Palliative care is for people living with a terminal illness where a cure is no longer possible. It’s also about people who have a complex disorder who need to control their symptoms. Although these individuals normally have an advanced, progressive situation, this is not always the case. Palliative care treats pain and other physical symptoms, or handles them. It also helps with any emotional, social or spiritual needs. Palliative care or end-of-life care may assist individuals with terminal conditions, such as cancer, to survive as long as possible and to allow them to die with dignity. But treatment at the end of life is not a simple operation.
Challenges for LGBT community
The process raises a whole host of challenges for patients from the LGBT community that they and their families through face. Not only do many LGBT individuals experience challenges with receiving high-quality end-of-life care, they may also face complications with their care. Often this may be because of ignorance during pre-hospital admission and discrimination against them. It can also be due to inadequate communication about treatment plans between patients and care providers, judgement by staff about the family or relationships of a patient, and a failure to adequately support the patient’s spiritual needs.
Many older LGBT people have significant fears about palliative and end of life care services. They are concerned that service providers and health and social care professionals will be indifferent to their sexuality and gender identity, or, at worst, actively hostile. They worry that palliative and end of life care services are simply ‘not for them’, or that they will receive worse treatment than their straight peers. Many have also experienced victimization; bullying and personal distress in their lives as a result of their sexual orientation, and may believe like it will affect their experiences or standard of treatment to inform a healthcare provider about their sexual identity.
What are the issues?
There are number of key issues experienced by LGBT people at the end of life:
Anticipating discrimination: Palliative care services are accessed late or not at all by individuals, are either because they have stigma or prejudice is expected or they believe the service not for them. Stonewall estimates that three in five older gay individuals are not sure that they will be able to recognize and fulfil their needs with social care and support services.
Complexities of religion and LGBT end of life care: Anecdotal evidence indicates that palliative and end-of-life care programmes do not always guarantee that LGBT patients and their families are treated at the end of life with the same spiritual needs as every other patient.
Assumptions about identity and family structure: Personnel in health and social care often make assumptions about the sexuality or gender identity of patients that have an effect on their palliative and end-of-life care experience. Evidence shows that on the basis of sexual identity, certain physicians do discriminate.
Varied support networks: At the end of life, LGBT individuals can choose to be surrounded by close friends and support groups that, alongside biological ones, represent constructed support networks. LGBT individuals may also feel concerned that they will not honor and accept their loved ones as next of kin.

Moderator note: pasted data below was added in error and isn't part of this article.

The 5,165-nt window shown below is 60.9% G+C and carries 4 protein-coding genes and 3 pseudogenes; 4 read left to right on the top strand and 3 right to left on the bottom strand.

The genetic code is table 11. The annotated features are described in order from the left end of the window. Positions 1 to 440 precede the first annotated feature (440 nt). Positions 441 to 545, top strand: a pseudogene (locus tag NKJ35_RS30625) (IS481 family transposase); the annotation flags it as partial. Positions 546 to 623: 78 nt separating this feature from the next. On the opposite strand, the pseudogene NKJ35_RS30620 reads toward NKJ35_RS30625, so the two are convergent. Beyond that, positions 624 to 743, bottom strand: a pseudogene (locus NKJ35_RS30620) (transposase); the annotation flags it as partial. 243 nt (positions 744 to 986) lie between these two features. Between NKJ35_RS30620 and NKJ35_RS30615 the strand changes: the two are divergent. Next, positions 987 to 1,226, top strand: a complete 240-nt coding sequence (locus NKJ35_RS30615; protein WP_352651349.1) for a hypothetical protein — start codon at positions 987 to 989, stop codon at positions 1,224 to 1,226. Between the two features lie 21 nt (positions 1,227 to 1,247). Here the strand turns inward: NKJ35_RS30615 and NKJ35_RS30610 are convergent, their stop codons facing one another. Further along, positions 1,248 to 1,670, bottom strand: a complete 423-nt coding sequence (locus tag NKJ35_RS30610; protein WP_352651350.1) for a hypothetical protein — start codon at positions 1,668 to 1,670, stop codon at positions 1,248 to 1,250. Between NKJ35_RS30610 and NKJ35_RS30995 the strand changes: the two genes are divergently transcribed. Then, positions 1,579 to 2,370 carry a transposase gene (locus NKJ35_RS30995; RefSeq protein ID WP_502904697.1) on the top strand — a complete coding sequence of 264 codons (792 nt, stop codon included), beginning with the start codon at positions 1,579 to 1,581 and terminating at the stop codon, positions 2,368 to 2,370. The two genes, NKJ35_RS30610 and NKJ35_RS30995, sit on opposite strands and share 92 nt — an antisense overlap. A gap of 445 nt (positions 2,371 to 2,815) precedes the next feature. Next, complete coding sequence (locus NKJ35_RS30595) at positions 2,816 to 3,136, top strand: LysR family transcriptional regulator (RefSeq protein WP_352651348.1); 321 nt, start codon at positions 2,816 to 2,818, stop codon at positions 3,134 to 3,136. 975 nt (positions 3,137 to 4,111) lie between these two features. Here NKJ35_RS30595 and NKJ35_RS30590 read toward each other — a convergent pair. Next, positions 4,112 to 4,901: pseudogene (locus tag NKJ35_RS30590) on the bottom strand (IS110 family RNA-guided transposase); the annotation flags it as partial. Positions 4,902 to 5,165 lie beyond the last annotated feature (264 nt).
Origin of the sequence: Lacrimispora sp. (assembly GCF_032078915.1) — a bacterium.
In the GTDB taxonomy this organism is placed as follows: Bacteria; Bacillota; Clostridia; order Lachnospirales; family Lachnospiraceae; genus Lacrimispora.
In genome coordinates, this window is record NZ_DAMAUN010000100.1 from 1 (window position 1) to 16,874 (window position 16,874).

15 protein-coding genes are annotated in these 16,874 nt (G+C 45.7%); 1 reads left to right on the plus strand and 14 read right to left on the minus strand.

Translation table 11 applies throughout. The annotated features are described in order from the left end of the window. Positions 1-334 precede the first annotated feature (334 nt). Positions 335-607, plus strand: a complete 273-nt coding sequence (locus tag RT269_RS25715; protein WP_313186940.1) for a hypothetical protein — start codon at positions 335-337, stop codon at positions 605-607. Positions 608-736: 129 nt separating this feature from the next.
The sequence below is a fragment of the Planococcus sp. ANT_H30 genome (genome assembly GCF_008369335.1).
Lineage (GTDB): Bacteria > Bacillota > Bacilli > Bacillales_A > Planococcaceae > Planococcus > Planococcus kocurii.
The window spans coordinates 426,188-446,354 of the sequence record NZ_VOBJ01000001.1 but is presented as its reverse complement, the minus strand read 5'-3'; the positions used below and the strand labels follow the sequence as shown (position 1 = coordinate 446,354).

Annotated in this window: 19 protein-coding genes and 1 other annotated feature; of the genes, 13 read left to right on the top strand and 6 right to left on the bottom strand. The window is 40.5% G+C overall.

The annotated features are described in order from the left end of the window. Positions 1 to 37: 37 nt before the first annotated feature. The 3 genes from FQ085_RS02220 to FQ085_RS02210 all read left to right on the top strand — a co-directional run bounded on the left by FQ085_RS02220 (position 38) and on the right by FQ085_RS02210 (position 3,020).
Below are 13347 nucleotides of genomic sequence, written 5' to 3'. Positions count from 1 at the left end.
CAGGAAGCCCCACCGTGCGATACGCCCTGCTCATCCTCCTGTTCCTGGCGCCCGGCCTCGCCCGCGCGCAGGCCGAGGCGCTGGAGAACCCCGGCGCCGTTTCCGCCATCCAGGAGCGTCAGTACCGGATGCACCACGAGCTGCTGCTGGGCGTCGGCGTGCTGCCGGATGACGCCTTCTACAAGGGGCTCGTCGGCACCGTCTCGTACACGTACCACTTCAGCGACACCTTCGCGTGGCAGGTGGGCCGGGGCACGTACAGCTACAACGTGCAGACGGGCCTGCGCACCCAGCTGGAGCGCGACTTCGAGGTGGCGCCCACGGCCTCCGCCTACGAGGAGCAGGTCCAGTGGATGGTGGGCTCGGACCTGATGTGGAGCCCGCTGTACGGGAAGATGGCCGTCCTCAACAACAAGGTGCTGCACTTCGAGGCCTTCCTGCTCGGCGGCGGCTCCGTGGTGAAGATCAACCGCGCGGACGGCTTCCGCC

Increased pressure on LGBT cares: There is increased pressure on informal treatment, since people are late or not at all to receive palliative and end-of-life care services. LGBT individuals can also face palliative care barriers because they are:
- Three times greater probability of being single
- Less likely to have babies
- Even more likely to be separated from their families at birth (though many LGBT people will have alternative family structures in place)
- A substantially higher chance of having harmful mental health problems
These factors are likely to lower the chances of stable, ongoing informal care for some LGBT people. Informal care, particularly from a partner, plays a vital role in ensuring someone gets access to palliative care.
Cancer and palliative care
It is likely that discrimination, fear and distress prevent patients from presenting for screening, prevention and routine cancer care as well as palliation during terminal illness. While the care needs for both heterosexual and LGBT patients are the same, sensitivity surrounding delivery of care warrants further exploration and should be individualized. When patients have overall negative past experiences with healthcare practitioners, patients are less likely to form trusting bonds and more likely to withhold personal information, eliminating the practitioners’ ability to explore symptoms and preferences to provide palliative care. Inclusion of appropriate decision‐makers, provision of accurate and relevant information and LGBT disparities trained healthcare professionals may decrease discrimination, fear, social isolation and distress.
Sexual orientation and gender identity
Sexual orientation and gender identity are also both key areas where inequality and discrimination can occur in end of life care. Poor training has been highlighted as one cause. But many of the shortfalls faced by the LGBT community during palliative care are prohibited and protected by the Human Rights Act 1998. Article three states that no one shall be subject to torture or to inhuman or degrading treatment or punishment, while article eight protects a person’s right to privacy, respect for their sexual identity and the right to control information about their private life.